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Neeraj Chopra: From Panipat to The Podium

On the night of August 7, 2021, a billion Indians' long-held desire came true as Neeraj Chopra won gold in the javelin in the Tokyo Olympics 2020. The wait, on the other hand, had been extremely long. In reality, this is India's first individual gold medal in athletics since the modern Olympic Games began. The entire country showered him with affection when he did it in his signature flair and smile. The media went crazy, and the youth discovered a new source of inspiration. People flocked to get their photos taken with him, and businesses discovered a new wonder-ambassador. Neeraj Chopra: I'm Neeraj Chopra, and I'm From Panipat to the Podium begins in a small village in Panipat and tells the story of his formative years, which were marked by restricted resources and opportunities. It takes readers through his journey to Panchkula and then to the national camp in his quest to conquer the world.

My Cricket Hero: XII Indians on their XII favourite Cricketers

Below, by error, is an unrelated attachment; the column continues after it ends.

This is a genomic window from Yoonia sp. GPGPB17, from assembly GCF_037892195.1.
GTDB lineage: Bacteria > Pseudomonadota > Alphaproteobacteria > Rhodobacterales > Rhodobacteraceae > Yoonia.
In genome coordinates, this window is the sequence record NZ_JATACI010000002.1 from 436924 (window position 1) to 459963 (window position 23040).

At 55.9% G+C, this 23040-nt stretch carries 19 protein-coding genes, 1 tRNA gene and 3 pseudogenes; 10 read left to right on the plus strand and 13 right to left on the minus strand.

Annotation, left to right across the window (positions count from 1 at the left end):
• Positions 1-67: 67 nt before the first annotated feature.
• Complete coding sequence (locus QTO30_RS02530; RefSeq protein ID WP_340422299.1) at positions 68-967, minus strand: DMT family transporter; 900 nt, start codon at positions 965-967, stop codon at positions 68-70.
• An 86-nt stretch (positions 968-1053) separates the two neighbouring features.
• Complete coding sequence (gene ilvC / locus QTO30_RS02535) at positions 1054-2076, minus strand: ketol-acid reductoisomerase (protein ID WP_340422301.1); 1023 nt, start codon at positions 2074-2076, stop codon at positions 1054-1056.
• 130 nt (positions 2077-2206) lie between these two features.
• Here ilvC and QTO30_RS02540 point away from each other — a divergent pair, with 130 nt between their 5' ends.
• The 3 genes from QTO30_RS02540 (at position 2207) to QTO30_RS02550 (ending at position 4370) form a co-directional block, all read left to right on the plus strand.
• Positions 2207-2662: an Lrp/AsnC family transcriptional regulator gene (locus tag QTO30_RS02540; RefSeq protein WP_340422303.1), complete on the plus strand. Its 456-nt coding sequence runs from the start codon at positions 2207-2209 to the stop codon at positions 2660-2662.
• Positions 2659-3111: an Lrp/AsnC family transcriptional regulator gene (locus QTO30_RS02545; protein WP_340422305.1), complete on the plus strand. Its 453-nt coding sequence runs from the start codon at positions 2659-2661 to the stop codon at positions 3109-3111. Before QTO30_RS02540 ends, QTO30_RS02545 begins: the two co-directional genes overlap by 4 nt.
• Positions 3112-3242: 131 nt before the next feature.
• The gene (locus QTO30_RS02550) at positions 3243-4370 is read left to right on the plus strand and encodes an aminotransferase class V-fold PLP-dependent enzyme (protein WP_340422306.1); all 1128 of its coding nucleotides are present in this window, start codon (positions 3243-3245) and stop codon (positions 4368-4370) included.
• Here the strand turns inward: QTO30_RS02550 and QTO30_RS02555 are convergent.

Pieces from Keki Daruwalla on Polly Umrigar, Fredun De Vitre on Chandu Borde, Gulu Ezekiel on Eknath Solkar, Hemant Kenkre on Sunil Gavaskar, Amrit Mathur on Salim Durani, Kersi Meher-Homji on Vijay Hazare and many more make for a great lockdown read.

It's A Wonderful World: A Memoir

His book is a provocative read that makes us wish we had a life like his. Khalid Ansari's life has been an exciting and purposeful journey in service to his fellow human beings, beginning with his birth in Mumbai's impoverished Madanpura to a father who began his life as an orphan and a mother from a poor household. Ansari has attempted to depict some highlights of a splendored life that he has been lucky to experience, catching stars while chasing rainbows in this 'donkey's tale'. It's been la vie en rose for him, from founding newspapers and magazines to representing his country at the United Nations, accompanying dignitaries on state visits, covering cricket Test matches, nine Olympics, Commonwealth and Asian Games, travelling the world, and being awarded the Padma Shri award. The author has worked hard to keep this narrative from devolving into a 'I-did-this-did-that' pat-on-the-back, shabash!' By 'spicing' it up with dollops of frothy stories and self-critical bon mots, he has attempted a discourse on the meaning of life, the 'right path,' and the like, even as he has attempted a discourse on the purpose of life, the 'right route,' and the like.